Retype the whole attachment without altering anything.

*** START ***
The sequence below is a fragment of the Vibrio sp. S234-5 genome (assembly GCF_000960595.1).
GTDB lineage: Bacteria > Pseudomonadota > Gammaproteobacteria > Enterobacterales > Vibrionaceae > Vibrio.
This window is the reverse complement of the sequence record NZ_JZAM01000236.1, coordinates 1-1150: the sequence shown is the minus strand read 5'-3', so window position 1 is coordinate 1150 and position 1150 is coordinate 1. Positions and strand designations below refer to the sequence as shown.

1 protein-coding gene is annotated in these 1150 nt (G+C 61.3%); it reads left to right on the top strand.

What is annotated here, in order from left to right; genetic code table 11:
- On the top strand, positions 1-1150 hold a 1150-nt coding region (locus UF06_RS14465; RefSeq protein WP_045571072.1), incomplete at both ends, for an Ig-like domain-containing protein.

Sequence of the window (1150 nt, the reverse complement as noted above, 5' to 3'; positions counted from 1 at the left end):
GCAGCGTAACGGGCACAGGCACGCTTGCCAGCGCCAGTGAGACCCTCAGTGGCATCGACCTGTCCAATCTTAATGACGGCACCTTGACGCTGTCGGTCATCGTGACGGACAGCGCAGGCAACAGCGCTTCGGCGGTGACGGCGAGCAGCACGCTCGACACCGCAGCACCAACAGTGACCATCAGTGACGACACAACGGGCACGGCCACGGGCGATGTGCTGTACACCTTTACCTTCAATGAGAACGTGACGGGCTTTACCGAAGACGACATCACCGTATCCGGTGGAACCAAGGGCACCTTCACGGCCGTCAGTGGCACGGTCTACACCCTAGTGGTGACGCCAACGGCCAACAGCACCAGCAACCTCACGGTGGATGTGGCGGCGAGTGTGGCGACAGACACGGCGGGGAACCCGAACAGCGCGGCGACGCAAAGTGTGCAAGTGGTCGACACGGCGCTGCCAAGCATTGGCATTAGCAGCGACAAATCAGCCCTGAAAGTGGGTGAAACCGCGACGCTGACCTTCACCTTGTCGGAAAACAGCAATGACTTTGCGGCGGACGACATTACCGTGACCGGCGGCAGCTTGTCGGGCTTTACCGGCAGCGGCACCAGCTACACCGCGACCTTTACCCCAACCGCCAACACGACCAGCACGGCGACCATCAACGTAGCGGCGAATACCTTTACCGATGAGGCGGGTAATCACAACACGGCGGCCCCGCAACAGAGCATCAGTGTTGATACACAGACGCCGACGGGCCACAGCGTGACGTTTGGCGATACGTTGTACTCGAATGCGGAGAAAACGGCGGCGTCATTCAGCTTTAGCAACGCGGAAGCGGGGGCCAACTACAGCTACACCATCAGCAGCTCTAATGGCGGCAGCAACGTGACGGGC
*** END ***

The sequence below is a fragment of the Vibrio sp. S234-5 genome (assembly GCF_000960595.1).
GTDB lineage: Bacteria > Pseudomonadota > Gammaproteobacteria > Enterobacterales > Vibrionaceae > Vibrio.
This window is the reverse complement of the sequence record NZ_JZAM01000236.1, coordinates 1-1150: the sequence shown is the minus strand read 5'-3', so window position 1 is coordinate 1150 and position 1150 is coordinate 1. Positions and strand designations below refer to the sequence as shown.

1 protein-coding gene is annotated in these 1150 nt (G+C 61.3%); it reads left to right on the top strand.

What is annotated here, in order from left to right; genetic code table 11:
- On the top strand, positions 1-1150 hold a 1150-nt coding region (locus UF06_RS14465; RefSeq protein WP_045571072.1), incomplete at both ends, for an Ig-like domain-containing protein.

Sequence of the window (1150 nt, the reverse complement as noted above, 5' to 3'; positions counted from 1 at the left end):
GCAGCGTAACGGGCACAGGCACGCTTGCCAGCGCCAGTGAGACCCTCAGTGGCATCGACCTGTCCAATCTTAATGACGGCACCTTGACGCTGTCGGTCATCGTGACGGACAGCGCAGGCAACAGCGCTTCGGCGGTGACGGCGAGCAGCACGCTCGACACCGCAGCACCAACAGTGACCATCAGTGACGACACAACGGGCACGGCCACGGGCGATGTGCTGTACACCTTTACCTTCAATGAGAACGTGACGGGCTTTACCGAAGACGACATCACCGTATCCGGTGGAACCAAGGGCACCTTCACGGCCGTCAGTGGCACGGTCTACACCCTAGTGGTGACGCCAACGGCCAACAGCACCAGCAACCTCACGGTGGATGTGGCGGCGAGTGTGGCGACAGACACGGCGGGGAACCCGAACAGCGCGGCGACGCAAAGTGTGCAAGTGGTCGACACGGCGCTGCCAAGCATTGGCATTAGCAGCGACAAATCAGCCCTGAAAGTGGGTGAAACCGCGACGCTGACCTTCACCTTGTCGGAAAACAGCAATGACTTTGCGGCGGACGACATTACCGTGACCGGCGGCAGCTTGTCGGGCTTTACCGGCAGCGGCACCAGCTACACCGCGACCTTTACCCCAACCGCCAACACGACCAGCACGGCGACCATCAACGTAGCGGCGAATACCTTTACCGATGAGGCGGGTAATCACAACACGGCGGCCCCGCAACAGAGCATCAGTGTTGATACACAGACGCCGACGGGCCACAGCGTGACGTTTGGCGATACGTTGTACTCGAATGCGGAGAAAACGGCGGCGTCATTCAGCTTTAGCAACGCGGAAGCGGGGGCCAACTACAGCTACACCATCAGCAGCTCTAATGGCGGCAGCAACGTGACGGGC